Studies that determine the optimum plot size with tomato seedlings were not found in literature. Thus, the objectives of this work were to determine the optimum plot size and verify the possibility to obtain the optimum plot size only by non-destructive characteristics, for tomato seedlings.

MATERIAL AND METHODS

This work used seedlings of Mestiço and Ozone cultivars. The seedlings were produced by the company Top Mudas®, located in the municipality of Venda Nova do Imigrante, State of Espírito Santo.

The seedlings were produced in polyethylene trays with 200 cells, whose capacity of each cell was of 18 cm3, containing Carolina Soil® substrate. The substrate was composed by Sphagnum peat, expanded vermiculite, dolomitic limestone, gypsum and NPK fertilizer. Three seeds per cell were used to obtain the seedlings and, after reaching about 3 cm, thinning was carried out, selecting the seedling in better condition, being kept in a nursery with anti-phallic mesh.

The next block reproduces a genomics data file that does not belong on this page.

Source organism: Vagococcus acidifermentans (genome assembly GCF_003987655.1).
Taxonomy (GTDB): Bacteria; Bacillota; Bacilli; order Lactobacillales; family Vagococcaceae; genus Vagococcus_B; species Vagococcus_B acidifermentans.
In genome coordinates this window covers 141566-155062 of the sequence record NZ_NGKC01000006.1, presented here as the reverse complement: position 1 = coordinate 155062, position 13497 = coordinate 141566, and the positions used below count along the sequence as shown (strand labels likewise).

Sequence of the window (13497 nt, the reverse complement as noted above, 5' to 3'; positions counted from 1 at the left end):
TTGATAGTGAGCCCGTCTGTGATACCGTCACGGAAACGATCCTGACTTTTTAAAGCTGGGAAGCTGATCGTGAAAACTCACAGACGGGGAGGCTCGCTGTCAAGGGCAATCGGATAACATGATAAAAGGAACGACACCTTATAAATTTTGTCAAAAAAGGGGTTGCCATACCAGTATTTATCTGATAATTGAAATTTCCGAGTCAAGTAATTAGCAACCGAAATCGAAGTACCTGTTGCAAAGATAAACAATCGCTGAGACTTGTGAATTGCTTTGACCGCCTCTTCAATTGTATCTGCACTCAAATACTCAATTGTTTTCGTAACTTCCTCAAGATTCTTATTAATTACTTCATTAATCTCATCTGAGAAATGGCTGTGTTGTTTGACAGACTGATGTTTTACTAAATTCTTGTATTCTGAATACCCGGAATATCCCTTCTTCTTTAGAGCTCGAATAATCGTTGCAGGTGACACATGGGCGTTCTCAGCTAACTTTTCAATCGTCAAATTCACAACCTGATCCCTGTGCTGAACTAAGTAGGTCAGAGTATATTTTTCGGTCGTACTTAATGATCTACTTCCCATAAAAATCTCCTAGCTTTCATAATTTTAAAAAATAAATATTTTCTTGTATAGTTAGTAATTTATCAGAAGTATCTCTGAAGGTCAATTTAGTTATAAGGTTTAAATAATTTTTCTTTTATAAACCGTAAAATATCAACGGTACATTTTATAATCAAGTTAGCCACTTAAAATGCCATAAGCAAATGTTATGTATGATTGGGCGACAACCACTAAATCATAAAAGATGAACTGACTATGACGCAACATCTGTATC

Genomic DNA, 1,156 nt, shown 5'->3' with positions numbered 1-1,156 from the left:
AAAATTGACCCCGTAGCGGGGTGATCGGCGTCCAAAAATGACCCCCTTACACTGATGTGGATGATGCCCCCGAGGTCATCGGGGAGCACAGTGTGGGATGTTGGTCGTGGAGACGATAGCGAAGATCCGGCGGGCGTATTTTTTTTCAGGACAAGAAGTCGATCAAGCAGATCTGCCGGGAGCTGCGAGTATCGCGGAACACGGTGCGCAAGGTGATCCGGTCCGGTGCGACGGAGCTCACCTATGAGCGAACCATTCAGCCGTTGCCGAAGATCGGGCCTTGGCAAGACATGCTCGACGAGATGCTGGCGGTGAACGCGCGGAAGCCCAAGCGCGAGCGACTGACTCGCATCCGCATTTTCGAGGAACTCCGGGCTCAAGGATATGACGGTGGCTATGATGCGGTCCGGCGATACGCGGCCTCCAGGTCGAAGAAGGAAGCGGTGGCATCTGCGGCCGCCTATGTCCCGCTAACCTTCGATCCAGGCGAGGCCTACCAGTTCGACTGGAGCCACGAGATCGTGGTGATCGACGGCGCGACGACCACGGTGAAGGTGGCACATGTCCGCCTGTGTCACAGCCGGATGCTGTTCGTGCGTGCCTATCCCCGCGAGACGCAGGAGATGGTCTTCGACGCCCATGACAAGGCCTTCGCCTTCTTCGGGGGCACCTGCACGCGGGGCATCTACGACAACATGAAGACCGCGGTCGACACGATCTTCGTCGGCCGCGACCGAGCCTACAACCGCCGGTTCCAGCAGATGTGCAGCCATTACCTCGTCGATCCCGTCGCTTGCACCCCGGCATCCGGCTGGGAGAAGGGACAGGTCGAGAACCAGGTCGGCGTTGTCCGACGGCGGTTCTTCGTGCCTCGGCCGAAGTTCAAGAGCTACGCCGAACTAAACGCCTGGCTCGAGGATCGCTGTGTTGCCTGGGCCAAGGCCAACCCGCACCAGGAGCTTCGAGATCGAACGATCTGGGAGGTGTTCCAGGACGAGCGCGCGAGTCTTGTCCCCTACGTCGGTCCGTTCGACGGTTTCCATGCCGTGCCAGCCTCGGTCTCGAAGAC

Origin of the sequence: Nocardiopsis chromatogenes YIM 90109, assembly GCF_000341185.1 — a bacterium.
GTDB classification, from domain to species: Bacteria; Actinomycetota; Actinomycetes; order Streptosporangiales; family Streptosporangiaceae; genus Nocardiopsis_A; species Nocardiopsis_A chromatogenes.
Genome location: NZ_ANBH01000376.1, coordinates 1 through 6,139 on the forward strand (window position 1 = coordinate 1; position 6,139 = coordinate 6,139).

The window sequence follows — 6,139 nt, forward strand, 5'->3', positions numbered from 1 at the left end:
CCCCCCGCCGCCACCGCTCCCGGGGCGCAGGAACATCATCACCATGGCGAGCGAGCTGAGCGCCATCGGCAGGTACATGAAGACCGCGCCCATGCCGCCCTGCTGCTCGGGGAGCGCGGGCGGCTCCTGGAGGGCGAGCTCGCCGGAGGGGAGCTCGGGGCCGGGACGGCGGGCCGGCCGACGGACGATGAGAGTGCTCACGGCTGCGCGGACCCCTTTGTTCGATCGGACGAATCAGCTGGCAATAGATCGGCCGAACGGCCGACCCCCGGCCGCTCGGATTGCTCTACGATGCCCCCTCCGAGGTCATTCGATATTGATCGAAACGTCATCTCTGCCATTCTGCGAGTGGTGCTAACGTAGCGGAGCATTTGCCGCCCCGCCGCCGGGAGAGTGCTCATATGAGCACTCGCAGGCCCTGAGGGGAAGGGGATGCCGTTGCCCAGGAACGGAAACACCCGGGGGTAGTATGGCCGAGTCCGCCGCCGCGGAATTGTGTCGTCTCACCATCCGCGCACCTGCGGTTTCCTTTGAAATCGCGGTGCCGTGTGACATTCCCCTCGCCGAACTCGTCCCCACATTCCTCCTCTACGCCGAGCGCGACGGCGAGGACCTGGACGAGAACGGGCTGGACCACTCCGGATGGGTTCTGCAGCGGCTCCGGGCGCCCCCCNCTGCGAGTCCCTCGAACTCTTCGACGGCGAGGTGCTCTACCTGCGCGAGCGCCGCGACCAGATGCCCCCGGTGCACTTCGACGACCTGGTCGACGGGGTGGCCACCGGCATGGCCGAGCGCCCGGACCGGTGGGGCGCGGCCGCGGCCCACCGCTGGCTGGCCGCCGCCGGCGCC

The 200 seedlings of Mestiço cultivar were evaluated on September 25, 2017, 31 days after sowing, and the seedlings of Ozone cultivar were evaluated on March 12, 2018, 24 days after sowing. The seedlings of each cultivar were evaluated as blank test. For each evaluated characteristic, experimental plans were simulated in a randomized block design, for the scenarios formed by the combinations of I treatments (I = 3, 4, 5,..., 10, 15, 20 and 25) , R repetitions (r = 3, 4, 5, 6 and 7) and D differences between treatment averages to be detected as significant at 5% probability, expressed as a percentage of the overall uniformity test mean (D = 10, 20, 30 and 40%).